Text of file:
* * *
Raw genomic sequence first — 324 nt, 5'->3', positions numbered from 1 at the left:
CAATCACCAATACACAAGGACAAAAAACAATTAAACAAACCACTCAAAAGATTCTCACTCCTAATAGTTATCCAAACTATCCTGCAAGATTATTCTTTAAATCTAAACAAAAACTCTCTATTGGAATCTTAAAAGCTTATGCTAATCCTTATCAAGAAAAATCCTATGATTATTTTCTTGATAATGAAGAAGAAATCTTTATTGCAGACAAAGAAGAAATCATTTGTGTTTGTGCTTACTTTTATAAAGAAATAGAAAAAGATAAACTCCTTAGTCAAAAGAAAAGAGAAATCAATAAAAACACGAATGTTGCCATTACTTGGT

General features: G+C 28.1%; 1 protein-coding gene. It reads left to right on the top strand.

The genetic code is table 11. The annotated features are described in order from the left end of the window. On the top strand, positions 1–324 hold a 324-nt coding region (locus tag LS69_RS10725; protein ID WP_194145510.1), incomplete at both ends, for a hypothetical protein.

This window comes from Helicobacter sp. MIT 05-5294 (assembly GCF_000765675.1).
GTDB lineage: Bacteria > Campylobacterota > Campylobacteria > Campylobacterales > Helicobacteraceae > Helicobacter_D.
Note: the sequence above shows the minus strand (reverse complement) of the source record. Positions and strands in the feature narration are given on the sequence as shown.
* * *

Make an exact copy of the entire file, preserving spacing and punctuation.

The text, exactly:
Raw genomic sequence first — 324 nt, 5'->3', positions numbered from 1 at the left:
CAATCACCAATACACAAGGACAAAAAACAATTAAACAAACCACTCAAAAGATTCTCACTCCTAATAGTTATCCAAACTATCCTGCAAGATTATTCTTTAAATCTAAACAAAAACTCTCTATTGGAATCTTAAAAGCTTATGCTAATCCTTATCAAGAAAAATCCTATGATTATTTTCTTGATAATGAAGAAGAAATCTTTATTGCAGACAAAGAAGAAATCATTTGTGTTTGTGCTTACTTTTATAAAGAAATAGAAAAAGATAAACTCCTTAGTCAAAAGAAAAGAGAAATCAATAAAAACACGAATGTTGCCATTACTTGGT

General features: G+C 28.1%; 1 protein-coding gene. It reads left to right on the top strand.

The genetic code is table 11. The annotated features are described in order from the left end of the window. On the top strand, positions 1–324 hold a 324-nt coding region (locus tag LS69_RS10725; protein ID WP_194145510.1), incomplete at both ends, for a hypothetical protein.

This window comes from Helicobacter sp. MIT 05-5294 (assembly GCF_000765675.1).
GTDB lineage: Bacteria > Campylobacterota > Campylobacteria > Campylobacterales > Helicobacteraceae > Helicobacter_D.
Note: the sequence above shows the minus strand (reverse complement) of the source record. Positions and strands in the feature narration are given on the sequence as shown.